Fire danger warnings prove to be correct

Attica Independent – April 3, 2014
Submitted by Newz Group Clipping Service – April 28, 2014

Luckily–or possibly by good fire safety practices in the Attica area last week–the Attica Fire Department responded to just one out-of-control grass fire, near the Harper-Barber county line.

Attica did send units to assist Anthony on a fire southwest of Anthony Friday.

When an area which has included a big part of Kansas is put in a red flag fire danger warning, no burning is allowed.

Burning is unlawful in winds above 15 miles per hour or if weather forecasts show that velocity of wind upcoming before a burn could be complete.

With low humidity and winds exceeding 15 miles per hour, an area is put in a red flag fire warning due to all the brown grass being highly inflammable.

Field fires in the area have been hard on area firemen and fire equipment. A controlled burn got out of control shortly after noon about four miles south and two miles west of Anthony which Anthony fire units aided by a trio of trucks from Manchester, Oklahoma and one from Harper fought until about 5 p.m. Anthony and Manchester have been back to the area which contains a lot of grass five times including past midnight Monday.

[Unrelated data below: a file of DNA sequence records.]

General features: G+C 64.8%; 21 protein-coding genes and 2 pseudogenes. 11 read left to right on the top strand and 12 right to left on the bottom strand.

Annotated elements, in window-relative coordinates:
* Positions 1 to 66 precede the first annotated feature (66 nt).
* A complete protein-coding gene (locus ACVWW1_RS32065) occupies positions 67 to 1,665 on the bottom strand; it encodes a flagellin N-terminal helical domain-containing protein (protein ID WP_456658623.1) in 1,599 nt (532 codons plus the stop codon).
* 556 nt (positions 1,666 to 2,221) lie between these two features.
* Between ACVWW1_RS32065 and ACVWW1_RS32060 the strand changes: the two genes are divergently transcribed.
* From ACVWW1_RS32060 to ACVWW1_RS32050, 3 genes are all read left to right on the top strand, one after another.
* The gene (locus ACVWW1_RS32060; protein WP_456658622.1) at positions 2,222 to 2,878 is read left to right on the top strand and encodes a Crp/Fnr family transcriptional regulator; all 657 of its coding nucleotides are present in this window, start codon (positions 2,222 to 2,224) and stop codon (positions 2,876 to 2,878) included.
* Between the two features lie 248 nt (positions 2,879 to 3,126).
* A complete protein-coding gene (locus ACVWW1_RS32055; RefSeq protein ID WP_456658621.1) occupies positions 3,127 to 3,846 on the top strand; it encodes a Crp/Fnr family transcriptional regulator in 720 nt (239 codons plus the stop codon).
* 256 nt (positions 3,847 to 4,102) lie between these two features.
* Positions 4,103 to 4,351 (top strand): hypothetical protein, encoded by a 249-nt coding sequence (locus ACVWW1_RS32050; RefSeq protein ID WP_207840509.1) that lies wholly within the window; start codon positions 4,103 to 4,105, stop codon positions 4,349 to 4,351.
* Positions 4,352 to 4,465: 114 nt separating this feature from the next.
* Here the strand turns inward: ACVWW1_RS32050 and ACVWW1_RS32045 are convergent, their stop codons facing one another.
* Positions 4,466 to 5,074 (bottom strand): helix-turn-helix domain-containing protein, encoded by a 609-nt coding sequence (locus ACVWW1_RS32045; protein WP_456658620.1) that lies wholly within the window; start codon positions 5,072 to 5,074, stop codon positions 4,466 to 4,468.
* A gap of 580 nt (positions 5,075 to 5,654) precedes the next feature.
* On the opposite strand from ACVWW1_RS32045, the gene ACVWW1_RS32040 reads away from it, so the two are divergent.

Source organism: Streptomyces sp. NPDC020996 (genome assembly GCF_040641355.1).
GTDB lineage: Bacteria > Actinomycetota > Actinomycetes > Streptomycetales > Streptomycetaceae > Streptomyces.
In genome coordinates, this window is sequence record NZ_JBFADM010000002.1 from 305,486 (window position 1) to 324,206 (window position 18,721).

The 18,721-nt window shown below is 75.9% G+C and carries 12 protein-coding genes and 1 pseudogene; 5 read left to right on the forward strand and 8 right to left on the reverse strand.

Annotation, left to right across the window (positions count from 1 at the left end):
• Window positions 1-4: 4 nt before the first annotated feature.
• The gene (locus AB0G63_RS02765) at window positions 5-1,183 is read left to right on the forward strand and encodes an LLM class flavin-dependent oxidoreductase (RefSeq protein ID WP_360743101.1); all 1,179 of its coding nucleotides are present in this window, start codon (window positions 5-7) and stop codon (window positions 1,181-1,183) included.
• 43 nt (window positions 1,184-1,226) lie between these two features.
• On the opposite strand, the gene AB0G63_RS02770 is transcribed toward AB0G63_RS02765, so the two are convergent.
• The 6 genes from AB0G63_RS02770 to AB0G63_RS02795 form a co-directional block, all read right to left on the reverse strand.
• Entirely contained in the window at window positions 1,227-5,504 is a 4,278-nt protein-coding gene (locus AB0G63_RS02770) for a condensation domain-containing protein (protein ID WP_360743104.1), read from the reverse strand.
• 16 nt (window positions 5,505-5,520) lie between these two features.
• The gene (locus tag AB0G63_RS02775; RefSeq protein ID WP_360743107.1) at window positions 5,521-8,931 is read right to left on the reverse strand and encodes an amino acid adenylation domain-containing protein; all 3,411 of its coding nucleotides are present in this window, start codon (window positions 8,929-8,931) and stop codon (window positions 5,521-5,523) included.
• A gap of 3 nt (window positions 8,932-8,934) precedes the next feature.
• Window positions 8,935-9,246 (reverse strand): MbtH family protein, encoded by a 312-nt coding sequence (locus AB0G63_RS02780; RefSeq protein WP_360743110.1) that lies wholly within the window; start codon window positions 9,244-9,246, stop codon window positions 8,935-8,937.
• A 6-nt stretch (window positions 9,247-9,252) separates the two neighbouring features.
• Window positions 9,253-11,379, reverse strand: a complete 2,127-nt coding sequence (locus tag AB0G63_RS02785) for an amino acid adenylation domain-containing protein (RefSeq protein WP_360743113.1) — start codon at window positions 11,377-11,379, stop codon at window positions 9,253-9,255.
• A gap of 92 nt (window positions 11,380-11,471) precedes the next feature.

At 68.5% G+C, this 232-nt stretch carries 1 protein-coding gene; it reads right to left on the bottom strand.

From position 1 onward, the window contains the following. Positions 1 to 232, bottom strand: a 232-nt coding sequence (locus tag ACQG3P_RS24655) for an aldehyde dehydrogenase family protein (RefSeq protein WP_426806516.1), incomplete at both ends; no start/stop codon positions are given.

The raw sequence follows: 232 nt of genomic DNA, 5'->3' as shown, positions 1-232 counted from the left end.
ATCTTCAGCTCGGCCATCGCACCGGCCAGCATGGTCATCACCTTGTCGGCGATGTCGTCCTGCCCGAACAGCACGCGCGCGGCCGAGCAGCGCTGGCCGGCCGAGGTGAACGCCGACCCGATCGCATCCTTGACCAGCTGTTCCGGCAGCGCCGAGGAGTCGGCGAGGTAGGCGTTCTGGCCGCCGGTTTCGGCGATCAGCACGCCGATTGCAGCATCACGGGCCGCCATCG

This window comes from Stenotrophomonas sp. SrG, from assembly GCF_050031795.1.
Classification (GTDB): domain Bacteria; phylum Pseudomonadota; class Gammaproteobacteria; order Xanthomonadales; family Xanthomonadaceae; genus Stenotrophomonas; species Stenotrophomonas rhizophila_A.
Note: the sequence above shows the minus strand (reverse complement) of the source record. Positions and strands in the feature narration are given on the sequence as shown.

Grass fires get in trees and even though they are soaked and appear out, the wind comes up and blows a spark and the grass fires start all over.

Field fires in the Norwich area kept the Norwich Fire Department busy for hours over the weekend.

Early last week, Kingman, Pretty Prairie, Cunningham, Zenda, Cheney and Sedgwick County fire units spent about 11 hours putting out field fires northeast of Kingman.

Kingman and Spivey Fire Departments were out much of the afternoon until after 10 p.m. Saturday at a field fire in the oil patch southwest of Kingman.

In some areas of the state, all the available brush fire trucks were in use with no more available as winds pushed fires over hundreds of acres.

At present–other than on red flag warning days–there is no fire ban in Harper County. However, if the controlled burns getting out of control exceed the availability of fire equipment or become overwhelming, a burn ban can be put in place quickly.

One can be fined by burning in winds above 15 miles per hour or not calling 911 and advising them of their burn.

Gwen Romine, KSFFA Webmaster